While the Capitals won the Stanley Cup in Vegas in 2018, Washington (25-18-6) has yet to record a regular season win against the Golden Knights at T-Mobile Arena (0-4-1). T.J. Oshie said Saturday the Capitals were “not mentally sharp at all.”
“Tonight that was probably the worst we’ve played, I don’t know, I can’t remember [the last time] … how disinterested we looked like we were tonight,” Oshie said. “Bury it and away we go.”
Saturday, Washington found itself in a 2-0 hole after the first period. That deficit had doubled by the 12:04 mark of the second after Byron Froese scored his first goal of the season for Vegas to put the home team up 4-0.
Goaltender Darcy Kuemper, who had 27 saves in Washington’s 4-0 blowout win over Arizona on Thursday, was pulled after Froese’s goal. Kuemper allowed four goals on 18 shots. Backup goaltender Charlie Lindgren replaced Kuemper and surrendered Vegas’s fifth goal of the night from Paul Cotter on the first shot on goal he faced.
Oshie got Washington on the board with a redirect from the slot with 1:40 left in the second. It was Oshie’s second goal in his past four games. Vegas goaltender Logan Thompson finished with 20 saves.
Cotter scored his second goal of the game only four minutes into the third to push Vegas’s lead to 6-1 before Marcus Johansson scored a redirect goal with 9:19 left in the game for the game’s final score. Lindgren finished with seven saves on nine shots.
The Capitals fell into a 2-0 hole only seven minutes in. Washington shot itself in the foot with self-inflicted errors and gave up numerous odd-man rushes against a speedy, disciplined Vegas team.
“They felt faster than us and they were quicker to battles and won more pucks and in their own end too, they had a step on us pretty much the whole first period and it is a tough uphill battle from there,” Johansson said.
Vegas defenseman Alec Martinez scored his first goal of the season only 2:17 into the first period on a rebound. Vegas forward Nicolas Roy gave the home team a two-goal lead after he cashed in on an odd-man rush with Jonathan Marchessault at 7:36.
Vegas forward Michael Amadio put the Golden Knights up 3-0 early in the second period after he was left all alone in front of the net. The Capitals struggled to stay defensively sound — a trait Washington has long credited itself for this season.
Washington will cap its three-game road trip out West on Tuesday in Colorado.
“Hopefully we can bury this one real deep,” Oshie said. “We’re not exactly in a super comfortable position (in the standings) where we can have games like this right now, especially with [Ovechkin] not playing.”
Here’s what else to know about Saturday’s loss:
Saturday marked only the 48th time in Ovechkin’s 18-year career that he missed a game because of injury, illness, suspension, coronavirus protocols or personal reasons. He has now only missed 28 games because of injury. Ovechkin watched Saturday’s game from the T-Mobile Arena press box with Washington’s other scratches: Matt Irwin and Aliaksei Protas.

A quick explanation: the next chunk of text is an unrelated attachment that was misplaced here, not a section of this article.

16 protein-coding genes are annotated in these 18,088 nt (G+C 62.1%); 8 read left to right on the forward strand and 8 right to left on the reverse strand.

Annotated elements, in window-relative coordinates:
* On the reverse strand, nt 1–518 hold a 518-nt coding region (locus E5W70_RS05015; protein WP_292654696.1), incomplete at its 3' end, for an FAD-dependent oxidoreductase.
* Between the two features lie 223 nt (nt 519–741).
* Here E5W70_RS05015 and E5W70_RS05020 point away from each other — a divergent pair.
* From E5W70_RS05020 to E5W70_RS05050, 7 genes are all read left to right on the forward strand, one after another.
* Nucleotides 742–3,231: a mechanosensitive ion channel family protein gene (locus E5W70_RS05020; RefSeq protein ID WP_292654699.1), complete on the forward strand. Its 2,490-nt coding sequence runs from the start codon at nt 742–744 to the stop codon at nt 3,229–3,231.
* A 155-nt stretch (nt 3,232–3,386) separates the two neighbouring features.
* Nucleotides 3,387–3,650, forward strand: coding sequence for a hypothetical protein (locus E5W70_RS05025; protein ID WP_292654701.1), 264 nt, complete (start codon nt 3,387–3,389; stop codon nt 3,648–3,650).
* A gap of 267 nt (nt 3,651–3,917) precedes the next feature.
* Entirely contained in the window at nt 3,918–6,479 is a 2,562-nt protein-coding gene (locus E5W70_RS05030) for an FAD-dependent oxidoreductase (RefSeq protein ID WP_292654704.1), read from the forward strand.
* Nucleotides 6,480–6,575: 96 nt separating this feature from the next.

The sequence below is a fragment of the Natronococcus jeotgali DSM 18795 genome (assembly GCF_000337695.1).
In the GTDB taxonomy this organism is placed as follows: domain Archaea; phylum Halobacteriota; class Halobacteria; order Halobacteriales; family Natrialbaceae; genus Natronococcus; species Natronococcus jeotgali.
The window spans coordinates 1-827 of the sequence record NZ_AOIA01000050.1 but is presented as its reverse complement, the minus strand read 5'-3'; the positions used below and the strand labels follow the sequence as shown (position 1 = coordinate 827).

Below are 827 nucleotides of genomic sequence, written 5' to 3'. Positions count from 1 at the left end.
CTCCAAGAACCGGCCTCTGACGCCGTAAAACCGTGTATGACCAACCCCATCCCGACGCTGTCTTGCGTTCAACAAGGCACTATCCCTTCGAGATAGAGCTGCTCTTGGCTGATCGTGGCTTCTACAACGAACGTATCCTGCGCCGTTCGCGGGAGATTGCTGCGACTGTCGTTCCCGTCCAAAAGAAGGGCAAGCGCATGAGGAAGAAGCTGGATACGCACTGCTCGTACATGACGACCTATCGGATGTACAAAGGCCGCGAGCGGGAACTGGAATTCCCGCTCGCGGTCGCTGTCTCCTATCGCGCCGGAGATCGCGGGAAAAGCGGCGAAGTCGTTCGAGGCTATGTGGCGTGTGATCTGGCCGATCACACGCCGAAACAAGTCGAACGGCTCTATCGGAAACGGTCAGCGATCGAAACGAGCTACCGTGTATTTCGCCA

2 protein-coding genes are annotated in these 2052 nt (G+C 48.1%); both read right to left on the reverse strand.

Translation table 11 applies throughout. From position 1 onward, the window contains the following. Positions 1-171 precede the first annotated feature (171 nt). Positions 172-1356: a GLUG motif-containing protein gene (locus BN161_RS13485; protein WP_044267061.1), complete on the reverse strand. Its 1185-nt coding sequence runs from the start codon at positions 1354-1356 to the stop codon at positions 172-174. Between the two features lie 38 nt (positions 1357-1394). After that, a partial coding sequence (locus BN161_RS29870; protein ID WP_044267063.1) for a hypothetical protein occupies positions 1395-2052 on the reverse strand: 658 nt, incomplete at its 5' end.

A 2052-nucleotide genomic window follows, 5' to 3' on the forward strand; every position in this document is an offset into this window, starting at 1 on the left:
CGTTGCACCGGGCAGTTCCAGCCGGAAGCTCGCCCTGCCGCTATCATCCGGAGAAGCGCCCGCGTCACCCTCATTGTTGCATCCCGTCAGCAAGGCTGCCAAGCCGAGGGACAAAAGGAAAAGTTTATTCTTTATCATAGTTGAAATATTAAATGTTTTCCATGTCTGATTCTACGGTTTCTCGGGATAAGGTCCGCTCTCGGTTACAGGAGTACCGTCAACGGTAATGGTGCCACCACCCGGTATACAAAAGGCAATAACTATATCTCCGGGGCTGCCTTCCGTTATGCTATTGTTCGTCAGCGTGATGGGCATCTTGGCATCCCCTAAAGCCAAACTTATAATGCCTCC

Ovechkin has 30 goals this season and is only 84 away from tying Wayne Gretzky’s all-time goals record (894). He has three assists in his past three games, but no goals.
“There is always things that are going on with players,” Laviolette said when asked whether Ovechkin has been dealing with a lingering ailment. “Alex is usually really durable, but this is something that he wasn’t able to skate this morning and it took him out of the lineup tonight.”
Anthony Mantha took Ovechkin’s place in the lineup after Mantha was a healthy scratch in four of Washington’s previous six games. Mantha played on a line with Dylan Strome and Nicolas Aube-Kubel against Vegas and recorded 15:06 of ice time and had two shots on goal.
Mantha also took an offensive zone tripping penalty midway through the first period.
Without Ovechkin, Washington’s power play went 0 for 3 on the night and struggled on both of its opportunities in the first period. Its second chance of the night came late in the opening frame, trailing by 2. However, Washington couldn’t capitalize.
Defenseman Erik Gustafsson said he blamed himself for the power play’s lack of production.
“I got to be better with the puck and decision-making and stuff like that,” Gustafsson said. “I got to move the puck quicker and got to shoot it more. I think that is one thing we have to do better on the power play. I think we move it pretty well sometimes, but got to get the puck to the net too. Tonight we needed the power play to go our way but I need to do a better job on the blue line.”